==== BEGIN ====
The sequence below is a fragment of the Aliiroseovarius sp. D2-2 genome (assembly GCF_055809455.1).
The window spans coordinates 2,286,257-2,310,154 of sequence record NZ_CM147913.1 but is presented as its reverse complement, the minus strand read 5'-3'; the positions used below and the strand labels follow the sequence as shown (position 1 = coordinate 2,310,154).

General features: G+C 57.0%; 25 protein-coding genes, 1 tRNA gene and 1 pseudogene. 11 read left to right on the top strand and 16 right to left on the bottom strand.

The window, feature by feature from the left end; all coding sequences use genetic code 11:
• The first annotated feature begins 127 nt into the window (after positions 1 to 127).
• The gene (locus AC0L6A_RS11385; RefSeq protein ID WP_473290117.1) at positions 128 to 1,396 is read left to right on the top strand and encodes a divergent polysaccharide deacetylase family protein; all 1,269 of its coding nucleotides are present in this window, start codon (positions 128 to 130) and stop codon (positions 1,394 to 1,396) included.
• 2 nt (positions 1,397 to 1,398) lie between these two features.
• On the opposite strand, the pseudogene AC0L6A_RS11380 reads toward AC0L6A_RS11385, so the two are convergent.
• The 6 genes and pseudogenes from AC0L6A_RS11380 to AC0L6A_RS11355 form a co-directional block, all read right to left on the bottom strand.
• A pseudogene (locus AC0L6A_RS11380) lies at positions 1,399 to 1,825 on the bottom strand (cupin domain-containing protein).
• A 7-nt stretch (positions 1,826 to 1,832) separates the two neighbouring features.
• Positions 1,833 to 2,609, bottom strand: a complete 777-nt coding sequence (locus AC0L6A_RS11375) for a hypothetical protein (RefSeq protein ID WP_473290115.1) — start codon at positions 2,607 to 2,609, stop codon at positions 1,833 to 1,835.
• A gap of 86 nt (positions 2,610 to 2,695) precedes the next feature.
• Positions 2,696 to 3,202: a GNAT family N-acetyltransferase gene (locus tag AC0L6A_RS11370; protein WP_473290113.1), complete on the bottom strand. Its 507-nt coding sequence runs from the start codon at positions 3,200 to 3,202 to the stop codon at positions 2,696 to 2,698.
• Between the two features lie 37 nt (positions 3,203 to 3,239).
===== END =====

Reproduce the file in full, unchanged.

The sequence below is a fragment of the Aliiroseovarius sp. D2-2 genome (assembly GCF_055809455.1).
The window spans coordinates 2,286,257-2,310,154 of sequence record NZ_CM147913.1 but is presented as its reverse complement, the minus strand read 5'-3'; the positions used below and the strand labels follow the sequence as shown (position 1 = coordinate 2,310,154).

General features: G+C 57.0%; 25 protein-coding genes, 1 tRNA gene and 1 pseudogene. 11 read left to right on the top strand and 16 right to left on the bottom strand.

The window, feature by feature from the left end; all coding sequences use genetic code 11:
• The first annotated feature begins 127 nt into the window (after positions 1 to 127).
• The gene (locus AC0L6A_RS11385; RefSeq protein ID WP_473290117.1) at positions 128 to 1,396 is read left to right on the top strand and encodes a divergent polysaccharide deacetylase family protein; all 1,269 of its coding nucleotides are present in this window, start codon (positions 128 to 130) and stop codon (positions 1,394 to 1,396) included.
• 2 nt (positions 1,397 to 1,398) lie between these two features.
• On the opposite strand, the pseudogene AC0L6A_RS11380 reads toward AC0L6A_RS11385, so the two are convergent.
• The 6 genes and pseudogenes from AC0L6A_RS11380 to AC0L6A_RS11355 form a co-directional block, all read right to left on the bottom strand.
• A pseudogene (locus AC0L6A_RS11380) lies at positions 1,399 to 1,825 on the bottom strand (cupin domain-containing protein).
• A 7-nt stretch (positions 1,826 to 1,832) separates the two neighbouring features.
• Positions 1,833 to 2,609, bottom strand: a complete 777-nt coding sequence (locus AC0L6A_RS11375) for a hypothetical protein (RefSeq protein ID WP_473290115.1) — start codon at positions 2,607 to 2,609, stop codon at positions 1,833 to 1,835.
• A gap of 86 nt (positions 2,610 to 2,695) precedes the next feature.
• Positions 2,696 to 3,202: a GNAT family N-acetyltransferase gene (locus tag AC0L6A_RS11370; protein WP_473290113.1), complete on the bottom strand. Its 507-nt coding sequence runs from the start codon at positions 3,200 to 3,202 to the stop codon at positions 2,696 to 2,698.
• Between the two features lie 37 nt (positions 3,203 to 3,239).